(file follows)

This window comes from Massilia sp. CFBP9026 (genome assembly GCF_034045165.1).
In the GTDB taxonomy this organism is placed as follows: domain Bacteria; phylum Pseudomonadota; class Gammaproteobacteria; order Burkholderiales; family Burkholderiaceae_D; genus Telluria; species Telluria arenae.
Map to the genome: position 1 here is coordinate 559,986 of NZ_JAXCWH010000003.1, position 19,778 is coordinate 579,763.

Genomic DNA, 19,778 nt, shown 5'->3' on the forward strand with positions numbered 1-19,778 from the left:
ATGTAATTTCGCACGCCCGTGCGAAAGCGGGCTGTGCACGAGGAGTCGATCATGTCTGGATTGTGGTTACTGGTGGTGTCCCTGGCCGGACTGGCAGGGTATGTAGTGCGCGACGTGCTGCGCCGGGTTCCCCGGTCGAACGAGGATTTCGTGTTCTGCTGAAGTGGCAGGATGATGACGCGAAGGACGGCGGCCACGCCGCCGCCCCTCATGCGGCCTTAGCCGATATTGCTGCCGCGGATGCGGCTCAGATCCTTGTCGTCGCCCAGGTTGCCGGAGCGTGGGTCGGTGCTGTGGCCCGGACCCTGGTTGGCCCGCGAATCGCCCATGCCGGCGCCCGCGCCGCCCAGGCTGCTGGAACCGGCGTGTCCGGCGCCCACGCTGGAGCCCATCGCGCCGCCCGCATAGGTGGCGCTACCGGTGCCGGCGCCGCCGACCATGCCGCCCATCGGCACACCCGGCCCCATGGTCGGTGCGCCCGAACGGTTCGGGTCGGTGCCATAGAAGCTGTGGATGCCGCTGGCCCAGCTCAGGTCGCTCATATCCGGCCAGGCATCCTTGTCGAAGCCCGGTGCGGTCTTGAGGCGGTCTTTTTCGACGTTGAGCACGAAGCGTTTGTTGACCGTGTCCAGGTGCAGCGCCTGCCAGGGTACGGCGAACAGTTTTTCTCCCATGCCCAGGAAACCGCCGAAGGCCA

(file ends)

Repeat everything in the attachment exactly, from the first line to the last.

This window comes from Massilia sp. CFBP9026 (genome assembly GCF_034045165.1).
In the GTDB taxonomy this organism is placed as follows: domain Bacteria; phylum Pseudomonadota; class Gammaproteobacteria; order Burkholderiales; family Burkholderiaceae_D; genus Telluria; species Telluria arenae.
Map to the genome: position 1 here is coordinate 559,986 of NZ_JAXCWH010000003.1, position 19,778 is coordinate 579,763.

Genomic DNA, 19,778 nt, shown 5'->3' on the forward strand with positions numbered 1-19,778 from the left:
ATGTAATTTCGCACGCCCGTGCGAAAGCGGGCTGTGCACGAGGAGTCGATCATGTCTGGATTGTGGTTACTGGTGGTGTCCCTGGCCGGACTGGCAGGGTATGTAGTGCGCGACGTGCTGCGCCGGGTTCCCCGGTCGAACGAGGATTTCGTGTTCTGCTGAAGTGGCAGGATGATGACGCGAAGGACGGCGGCCACGCCGCCGCCCCTCATGCGGCCTTAGCCGATATTGCTGCCGCGGATGCGGCTCAGATCCTTGTCGTCGCCCAGGTTGCCGGAGCGTGGGTCGGTGCTGTGGCCCGGACCCTGGTTGGCCCGCGAATCGCCCATGCCGGCGCCCGCGCCGCCCAGGCTGCTGGAACCGGCGTGTCCGGCGCCCACGCTGGAGCCCATCGCGCCGCCCGCATAGGTGGCGCTACCGGTGCCGGCGCCGCCGACCATGCCGCCCATCGGCACACCCGGCCCCATGGTCGGTGCGCCCGAACGGTTCGGGTCGGTGCCATAGAAGCTGTGGATGCCGCTGGCCCAGCTCAGGTCGCTCATATCCGGCCAGGCATCCTTGTCGAAGCCCGGTGCGGTCTTGAGGCGGTCTTTTTCGACGTTGAGCACGAAGCGTTTGTTGACCGTGTCCAGGTGCAGCGCCTGCCAGGGTACGGCGAACAGTTTTTCTCCCATGCCCAGGAAACCGCCGAAGGCCA